By Katelyn S. Irons | Echo
Imagine, if you will, the year 2026. Perhaps there will be flying cars or a cure for cancer. Hopefully, most of those reading will have graduated by then.
What will Taylor University be like in 2026?
During the past year, an appointed group of faculty and staff have been creating a plan of Strategic Directions for Taylor University in 2026, called the Interim Report. Through research within the university community, they are attempting to formulate a relevant and meticulous vision to advance Taylor's mission.
The Interim Report states, "Together, let's keep Taylor, Taylor and make Taylor better-not for our sake, but for the sake of those whom we are called to serve."
President Gene Habecker appointed this 15-member Strategic Directions 2026 Steering Group in June 2013. In the past year, the group met 48 times with more than 1,000 people and polled more than 700 students online to determine and develop strategic directions. The group has also hosted three forums on campus with 10-20 students attending each.
"The feedback gathered through the forums and through other means will definitely help refine both the concepts and the language of the report before it goes to its final form," said Matt DeLong, math professor and co-coordinator of the steering group.
In the past year, the group has derived the foundation of the report to be "Keep Taylor, Taylor" and "Make Taylor better."
Six strategic directions and goals were developed from their research:
- Investing in students
- Investing in faculty
- Creating faculty-mentored student scholarship
- Implementing the foundational core curriculum
- Promoting global engagement and intercultural competency
- Encouraging vocational development
Along with improvement in student and faculty relations, Strategic Directions hopes that the foundational core, formerly known as general education requirements, will become more of a Taylor distinctive.
"The aspiration is for a distinctive core that is highly engaged, highly integrated and highly innovative," DeLong said. "There is still much work to be done by the Foundational Core Committee and the faculty as a whole to envision what this will look like."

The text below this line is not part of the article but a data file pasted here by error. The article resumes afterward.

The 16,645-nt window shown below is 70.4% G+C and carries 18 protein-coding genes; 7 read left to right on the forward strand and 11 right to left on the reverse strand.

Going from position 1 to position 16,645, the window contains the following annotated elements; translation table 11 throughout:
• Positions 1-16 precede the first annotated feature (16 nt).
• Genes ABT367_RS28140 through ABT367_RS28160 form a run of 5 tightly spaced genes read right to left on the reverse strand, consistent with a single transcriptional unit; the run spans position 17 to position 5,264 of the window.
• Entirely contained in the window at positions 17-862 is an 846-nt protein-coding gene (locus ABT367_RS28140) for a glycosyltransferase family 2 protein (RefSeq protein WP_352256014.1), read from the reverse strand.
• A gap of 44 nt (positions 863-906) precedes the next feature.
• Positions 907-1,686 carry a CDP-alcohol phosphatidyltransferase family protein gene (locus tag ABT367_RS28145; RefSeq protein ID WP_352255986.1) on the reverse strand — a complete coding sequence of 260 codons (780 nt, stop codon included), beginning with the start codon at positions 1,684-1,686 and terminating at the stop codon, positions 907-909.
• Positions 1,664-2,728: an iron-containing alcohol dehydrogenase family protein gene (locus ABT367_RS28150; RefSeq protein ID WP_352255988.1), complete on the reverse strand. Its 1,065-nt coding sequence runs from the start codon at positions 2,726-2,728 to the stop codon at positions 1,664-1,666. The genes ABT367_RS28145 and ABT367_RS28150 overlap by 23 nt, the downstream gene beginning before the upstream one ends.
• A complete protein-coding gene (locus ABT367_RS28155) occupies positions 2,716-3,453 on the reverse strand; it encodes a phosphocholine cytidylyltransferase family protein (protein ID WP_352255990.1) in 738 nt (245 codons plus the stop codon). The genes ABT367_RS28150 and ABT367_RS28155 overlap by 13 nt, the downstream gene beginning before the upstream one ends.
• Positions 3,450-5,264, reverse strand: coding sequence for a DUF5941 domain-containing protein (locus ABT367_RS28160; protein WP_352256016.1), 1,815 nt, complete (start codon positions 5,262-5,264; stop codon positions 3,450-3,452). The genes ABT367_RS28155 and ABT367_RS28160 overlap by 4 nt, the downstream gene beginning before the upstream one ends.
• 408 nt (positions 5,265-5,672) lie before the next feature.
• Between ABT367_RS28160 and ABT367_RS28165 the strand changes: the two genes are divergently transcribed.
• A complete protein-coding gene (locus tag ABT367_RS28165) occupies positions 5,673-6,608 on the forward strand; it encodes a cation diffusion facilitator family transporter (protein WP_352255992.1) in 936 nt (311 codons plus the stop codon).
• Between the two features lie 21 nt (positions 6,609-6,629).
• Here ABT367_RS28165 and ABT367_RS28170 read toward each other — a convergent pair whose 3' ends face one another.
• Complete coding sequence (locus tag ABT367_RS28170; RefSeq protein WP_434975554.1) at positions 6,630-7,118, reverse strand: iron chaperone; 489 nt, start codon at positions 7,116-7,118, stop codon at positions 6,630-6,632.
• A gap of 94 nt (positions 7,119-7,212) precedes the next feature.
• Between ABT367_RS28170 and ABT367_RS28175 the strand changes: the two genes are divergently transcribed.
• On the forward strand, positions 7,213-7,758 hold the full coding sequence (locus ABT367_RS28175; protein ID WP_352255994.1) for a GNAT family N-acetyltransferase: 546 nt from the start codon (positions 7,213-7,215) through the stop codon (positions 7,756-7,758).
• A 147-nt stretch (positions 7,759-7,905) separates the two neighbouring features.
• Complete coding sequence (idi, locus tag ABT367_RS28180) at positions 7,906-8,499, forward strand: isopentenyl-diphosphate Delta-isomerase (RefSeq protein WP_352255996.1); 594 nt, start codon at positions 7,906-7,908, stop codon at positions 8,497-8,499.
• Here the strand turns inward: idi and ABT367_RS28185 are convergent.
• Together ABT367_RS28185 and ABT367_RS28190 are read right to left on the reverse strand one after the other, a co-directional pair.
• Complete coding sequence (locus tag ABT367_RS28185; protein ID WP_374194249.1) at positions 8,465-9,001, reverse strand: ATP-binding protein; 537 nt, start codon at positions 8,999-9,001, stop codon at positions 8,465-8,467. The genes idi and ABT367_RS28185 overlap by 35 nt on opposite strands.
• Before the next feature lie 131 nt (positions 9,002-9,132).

In addition to these alternatives, the Steering Group wishes to see global engagement and intercultural competency as distinctives at Taylor. The Interim Report cites several organizations on campus that are already working towards this goal, such as Taylor World Outreach (TWO) and the Lighthouse program, but DeLong says more needs to be done.
"We are going to be better at delivering international, global competency for all students," said Skip Trudeau, vice president for Student Development and member of the Steering Group.
The Calling and Career Office sees most of Taylor's vocational development growth. But the Interim Report wants to go past providing this service to creating a deep sense of vocation in students through curricular and co-curricular experiences.
The Interim Report recognizes the strengths and weaknesses of Vision 2016. Some struggles of the 2016 time period were the economic downturn, the closing of the Fort Wayne campus and the maintenance of stable enrollment. The Interim Report points out that communications between faculty and staff suffered as a result of these problems.
"2026 is more broad and aspirational than Vision 2016," Trudeau said. The Interim Report has six targeted goals in comparison with Vision 2016's 60.
New threats face the university from now until 2026, including loss of direct or indirect governmental support.
After the Interim Report is fully reviewed, a preliminary final report will be published in January 2015, with the final report being presented to Habecker and the Board of Trustees in May 2015.